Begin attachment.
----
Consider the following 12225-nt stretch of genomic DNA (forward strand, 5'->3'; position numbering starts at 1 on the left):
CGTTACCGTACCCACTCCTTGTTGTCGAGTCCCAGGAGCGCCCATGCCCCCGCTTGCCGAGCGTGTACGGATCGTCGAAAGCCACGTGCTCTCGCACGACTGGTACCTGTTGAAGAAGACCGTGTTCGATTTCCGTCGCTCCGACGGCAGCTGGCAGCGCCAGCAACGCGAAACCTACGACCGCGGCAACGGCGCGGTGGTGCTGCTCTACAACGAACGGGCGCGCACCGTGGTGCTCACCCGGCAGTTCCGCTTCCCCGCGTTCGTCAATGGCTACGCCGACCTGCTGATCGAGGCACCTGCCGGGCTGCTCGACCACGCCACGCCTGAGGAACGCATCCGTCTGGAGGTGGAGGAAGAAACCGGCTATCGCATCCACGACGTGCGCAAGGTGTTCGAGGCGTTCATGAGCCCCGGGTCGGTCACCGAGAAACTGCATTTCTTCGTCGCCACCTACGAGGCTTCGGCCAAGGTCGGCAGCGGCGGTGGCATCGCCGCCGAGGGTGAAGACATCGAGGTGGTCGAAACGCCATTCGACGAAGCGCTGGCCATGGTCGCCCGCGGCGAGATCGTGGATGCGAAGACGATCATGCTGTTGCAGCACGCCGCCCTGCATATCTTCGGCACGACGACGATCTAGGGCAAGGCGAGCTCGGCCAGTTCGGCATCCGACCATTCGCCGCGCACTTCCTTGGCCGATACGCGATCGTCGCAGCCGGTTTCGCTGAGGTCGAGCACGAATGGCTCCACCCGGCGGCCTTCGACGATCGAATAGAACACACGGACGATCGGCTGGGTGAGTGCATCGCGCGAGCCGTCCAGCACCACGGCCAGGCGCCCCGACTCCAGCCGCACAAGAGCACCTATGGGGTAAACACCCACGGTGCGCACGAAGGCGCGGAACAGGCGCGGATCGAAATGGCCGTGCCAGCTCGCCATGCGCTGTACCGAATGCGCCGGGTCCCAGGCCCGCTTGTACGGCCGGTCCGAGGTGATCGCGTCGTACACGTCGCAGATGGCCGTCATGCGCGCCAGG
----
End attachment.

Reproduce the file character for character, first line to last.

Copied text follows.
Consider the following 12225-nt stretch of genomic DNA (forward strand, 5'->3'; position numbering starts at 1 on the left):
CGTTACCGTACCCACTCCTTGTTGTCGAGTCCCAGGAGCGCCCATGCCCCCGCTTGCCGAGCGTGTACGGATCGTCGAAAGCCACGTGCTCTCGCACGACTGGTACCTGTTGAAGAAGACCGTGTTCGATTTCCGTCGCTCCGACGGCAGCTGGCAGCGCCAGCAACGCGAAACCTACGACCGCGGCAACGGCGCGGTGGTGCTGCTCTACAACGAACGGGCGCGCACCGTGGTGCTCACCCGGCAGTTCCGCTTCCCCGCGTTCGTCAATGGCTACGCCGACCTGCTGATCGAGGCACCTGCCGGGCTGCTCGACCACGCCACGCCTGAGGAACGCATCCGTCTGGAGGTGGAGGAAGAAACCGGCTATCGCATCCACGACGTGCGCAAGGTGTTCGAGGCGTTCATGAGCCCCGGGTCGGTCACCGAGAAACTGCATTTCTTCGTCGCCACCTACGAGGCTTCGGCCAAGGTCGGCAGCGGCGGTGGCATCGCCGCCGAGGGTGAAGACATCGAGGTGGTCGAAACGCCATTCGACGAAGCGCTGGCCATGGTCGCCCGCGGCGAGATCGTGGATGCGAAGACGATCATGCTGTTGCAGCACGCCGCCCTGCATATCTTCGGCACGACGACGATCTAGGGCAAGGCGAGCTCGGCCAGTTCGGCATCCGACCATTCGCCGCGCACTTCCTTGGCCGATACGCGATCGTCGCAGCCGGTTTCGCTGAGGTCGAGCACGAATGGCTCCACCCGGCGGCCTTCGACGATCGAATAGAACACACGGACGATCGGCTGGGTGAGTGCATCGCGCGAGCCGTCCAGCACCACGGCCAGGCGCCCCGACTCCAGCCGCACAAGAGCACCTATGGGGTAAACACCCACGGTGCGCACGAAGGCGCGGAACAGGCGCGGATCGAAATGGCCGTGCCAGCTCGCCATGCGCTGTACCGAATGCGCCGGGTCCCAGGCCCGCTTGTACGGCCGGTCCGAGGTGATCGCGTCGTACACGTCGCAGATGGCCGTCATGCGCGCCAGG